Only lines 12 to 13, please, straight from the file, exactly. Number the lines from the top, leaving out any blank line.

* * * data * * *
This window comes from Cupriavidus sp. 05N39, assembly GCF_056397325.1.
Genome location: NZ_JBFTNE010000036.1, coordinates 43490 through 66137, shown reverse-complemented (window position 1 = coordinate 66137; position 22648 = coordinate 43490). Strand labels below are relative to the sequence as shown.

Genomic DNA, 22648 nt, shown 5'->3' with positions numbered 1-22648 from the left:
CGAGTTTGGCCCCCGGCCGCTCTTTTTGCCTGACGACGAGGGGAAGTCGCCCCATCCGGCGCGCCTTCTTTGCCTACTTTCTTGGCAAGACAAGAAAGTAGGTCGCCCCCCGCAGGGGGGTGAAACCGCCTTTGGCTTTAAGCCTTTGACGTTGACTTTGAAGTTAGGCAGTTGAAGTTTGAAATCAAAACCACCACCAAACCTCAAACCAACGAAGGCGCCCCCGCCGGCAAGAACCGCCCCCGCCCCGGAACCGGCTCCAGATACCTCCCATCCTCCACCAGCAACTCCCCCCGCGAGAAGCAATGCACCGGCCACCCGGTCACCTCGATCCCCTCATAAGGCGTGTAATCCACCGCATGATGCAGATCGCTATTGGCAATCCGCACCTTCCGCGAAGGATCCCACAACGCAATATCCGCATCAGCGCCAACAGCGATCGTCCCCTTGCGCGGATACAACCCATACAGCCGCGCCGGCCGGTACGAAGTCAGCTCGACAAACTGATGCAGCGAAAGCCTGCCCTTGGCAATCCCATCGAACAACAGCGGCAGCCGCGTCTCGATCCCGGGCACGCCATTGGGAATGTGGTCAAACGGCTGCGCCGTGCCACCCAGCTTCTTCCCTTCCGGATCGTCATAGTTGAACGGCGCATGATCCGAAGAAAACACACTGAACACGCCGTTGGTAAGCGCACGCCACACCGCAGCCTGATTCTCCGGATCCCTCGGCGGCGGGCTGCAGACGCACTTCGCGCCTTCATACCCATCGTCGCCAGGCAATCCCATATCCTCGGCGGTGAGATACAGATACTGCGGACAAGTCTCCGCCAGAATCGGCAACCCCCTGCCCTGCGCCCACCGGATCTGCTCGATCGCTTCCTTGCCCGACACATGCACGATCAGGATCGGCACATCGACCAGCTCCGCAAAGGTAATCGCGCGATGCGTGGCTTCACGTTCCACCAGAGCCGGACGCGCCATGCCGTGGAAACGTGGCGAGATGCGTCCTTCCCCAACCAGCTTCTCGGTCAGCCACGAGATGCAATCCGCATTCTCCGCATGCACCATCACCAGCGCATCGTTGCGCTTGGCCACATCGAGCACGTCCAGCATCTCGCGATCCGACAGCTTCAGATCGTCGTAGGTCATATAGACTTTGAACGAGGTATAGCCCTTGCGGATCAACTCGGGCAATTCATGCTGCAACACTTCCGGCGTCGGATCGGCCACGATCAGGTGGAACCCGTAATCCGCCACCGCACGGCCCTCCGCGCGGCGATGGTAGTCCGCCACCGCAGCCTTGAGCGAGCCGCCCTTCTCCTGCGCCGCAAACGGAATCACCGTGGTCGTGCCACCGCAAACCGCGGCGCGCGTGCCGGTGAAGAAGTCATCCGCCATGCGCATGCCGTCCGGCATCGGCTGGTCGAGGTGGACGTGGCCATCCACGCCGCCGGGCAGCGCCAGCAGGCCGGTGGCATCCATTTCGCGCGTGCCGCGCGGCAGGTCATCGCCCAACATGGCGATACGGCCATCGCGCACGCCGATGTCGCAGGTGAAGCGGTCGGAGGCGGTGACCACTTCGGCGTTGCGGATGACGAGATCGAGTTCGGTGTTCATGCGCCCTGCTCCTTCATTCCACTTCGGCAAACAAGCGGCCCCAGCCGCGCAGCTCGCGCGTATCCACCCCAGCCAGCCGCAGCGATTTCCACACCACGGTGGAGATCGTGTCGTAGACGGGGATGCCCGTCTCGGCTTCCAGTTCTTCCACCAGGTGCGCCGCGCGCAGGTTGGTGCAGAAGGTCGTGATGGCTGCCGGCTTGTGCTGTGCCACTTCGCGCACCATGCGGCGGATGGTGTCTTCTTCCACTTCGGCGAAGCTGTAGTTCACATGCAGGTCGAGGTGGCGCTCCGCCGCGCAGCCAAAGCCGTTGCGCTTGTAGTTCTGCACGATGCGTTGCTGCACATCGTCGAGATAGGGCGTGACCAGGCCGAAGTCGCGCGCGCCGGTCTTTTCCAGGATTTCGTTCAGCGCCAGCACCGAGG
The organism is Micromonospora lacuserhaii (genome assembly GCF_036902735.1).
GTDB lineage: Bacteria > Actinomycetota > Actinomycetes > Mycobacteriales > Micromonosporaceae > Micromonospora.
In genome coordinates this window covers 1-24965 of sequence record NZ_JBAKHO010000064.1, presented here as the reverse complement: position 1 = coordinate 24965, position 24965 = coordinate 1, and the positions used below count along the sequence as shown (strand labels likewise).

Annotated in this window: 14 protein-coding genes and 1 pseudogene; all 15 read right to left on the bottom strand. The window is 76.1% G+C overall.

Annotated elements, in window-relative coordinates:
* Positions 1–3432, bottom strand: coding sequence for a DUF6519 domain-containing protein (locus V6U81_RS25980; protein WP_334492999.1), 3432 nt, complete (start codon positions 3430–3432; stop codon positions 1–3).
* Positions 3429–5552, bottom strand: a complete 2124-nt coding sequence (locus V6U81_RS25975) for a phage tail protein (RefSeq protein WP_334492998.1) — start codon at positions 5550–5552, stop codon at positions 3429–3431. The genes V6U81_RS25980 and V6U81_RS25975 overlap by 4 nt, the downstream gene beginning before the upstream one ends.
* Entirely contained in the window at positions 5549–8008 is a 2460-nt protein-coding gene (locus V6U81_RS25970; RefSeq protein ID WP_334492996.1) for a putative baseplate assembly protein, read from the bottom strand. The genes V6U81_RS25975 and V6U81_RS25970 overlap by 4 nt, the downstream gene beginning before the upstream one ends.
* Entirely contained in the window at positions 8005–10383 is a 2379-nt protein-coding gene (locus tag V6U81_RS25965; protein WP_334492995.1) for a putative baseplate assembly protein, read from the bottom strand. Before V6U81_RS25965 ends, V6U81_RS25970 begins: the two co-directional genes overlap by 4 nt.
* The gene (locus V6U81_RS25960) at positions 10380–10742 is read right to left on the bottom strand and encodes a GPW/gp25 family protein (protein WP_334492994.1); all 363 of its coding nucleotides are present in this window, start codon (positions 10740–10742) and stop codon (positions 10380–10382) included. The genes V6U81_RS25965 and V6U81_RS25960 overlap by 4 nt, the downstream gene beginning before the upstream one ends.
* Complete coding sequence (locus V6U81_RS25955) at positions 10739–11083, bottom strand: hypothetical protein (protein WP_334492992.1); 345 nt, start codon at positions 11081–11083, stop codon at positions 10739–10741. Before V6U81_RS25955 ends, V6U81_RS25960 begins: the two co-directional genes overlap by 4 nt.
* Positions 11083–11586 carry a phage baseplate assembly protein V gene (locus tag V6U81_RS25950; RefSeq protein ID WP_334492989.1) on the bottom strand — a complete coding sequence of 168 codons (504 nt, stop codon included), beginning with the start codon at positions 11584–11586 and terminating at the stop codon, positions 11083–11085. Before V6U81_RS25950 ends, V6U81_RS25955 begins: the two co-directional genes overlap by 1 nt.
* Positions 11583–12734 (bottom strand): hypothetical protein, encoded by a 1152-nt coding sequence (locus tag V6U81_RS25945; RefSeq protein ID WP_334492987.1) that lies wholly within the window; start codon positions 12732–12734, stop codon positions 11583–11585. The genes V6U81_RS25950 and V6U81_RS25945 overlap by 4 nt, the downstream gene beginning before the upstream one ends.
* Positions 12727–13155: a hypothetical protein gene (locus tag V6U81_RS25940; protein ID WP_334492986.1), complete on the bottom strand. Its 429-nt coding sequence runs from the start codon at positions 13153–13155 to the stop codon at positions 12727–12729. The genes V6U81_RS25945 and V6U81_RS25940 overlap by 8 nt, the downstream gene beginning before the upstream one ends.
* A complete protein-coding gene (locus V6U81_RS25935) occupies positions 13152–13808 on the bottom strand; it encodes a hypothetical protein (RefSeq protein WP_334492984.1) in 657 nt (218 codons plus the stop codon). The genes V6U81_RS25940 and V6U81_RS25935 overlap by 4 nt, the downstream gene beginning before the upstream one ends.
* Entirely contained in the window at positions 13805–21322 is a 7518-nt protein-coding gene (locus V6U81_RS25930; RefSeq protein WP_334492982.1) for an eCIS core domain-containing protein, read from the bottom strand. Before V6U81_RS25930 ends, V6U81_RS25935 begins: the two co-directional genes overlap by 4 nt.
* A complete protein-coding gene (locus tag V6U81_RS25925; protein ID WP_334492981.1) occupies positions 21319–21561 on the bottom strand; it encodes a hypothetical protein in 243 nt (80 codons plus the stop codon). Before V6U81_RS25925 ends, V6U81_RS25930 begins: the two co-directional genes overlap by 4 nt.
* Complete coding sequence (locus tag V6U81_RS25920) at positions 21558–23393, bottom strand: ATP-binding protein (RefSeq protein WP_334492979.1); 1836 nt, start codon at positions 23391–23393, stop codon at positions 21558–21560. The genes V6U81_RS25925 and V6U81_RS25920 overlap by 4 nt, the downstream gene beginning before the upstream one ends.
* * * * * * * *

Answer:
* Entirely contained in the window at positions 5549–8008 is a 2460-nt protein-coding gene (locus V6U81_RS25970; RefSeq protein ID WP_334492996.1) for a putative baseplate assembly protein, read from the bottom strand. The genes V6U81_RS25975 and V6U81_RS25970 overlap by 4 nt, the downstream gene beginning before the upstream one ends.
* Entirely contained in the window at positions 8005–10383 is a 2379-nt protein-coding gene (locus tag V6U81_RS25965; protein WP_334492995.1) for a putative baseplate assembly protein, read from the bottom strand. Before V6U81_RS25965 ends, V6U81_RS25970 begins: the two co-directional genes overlap by 4 nt.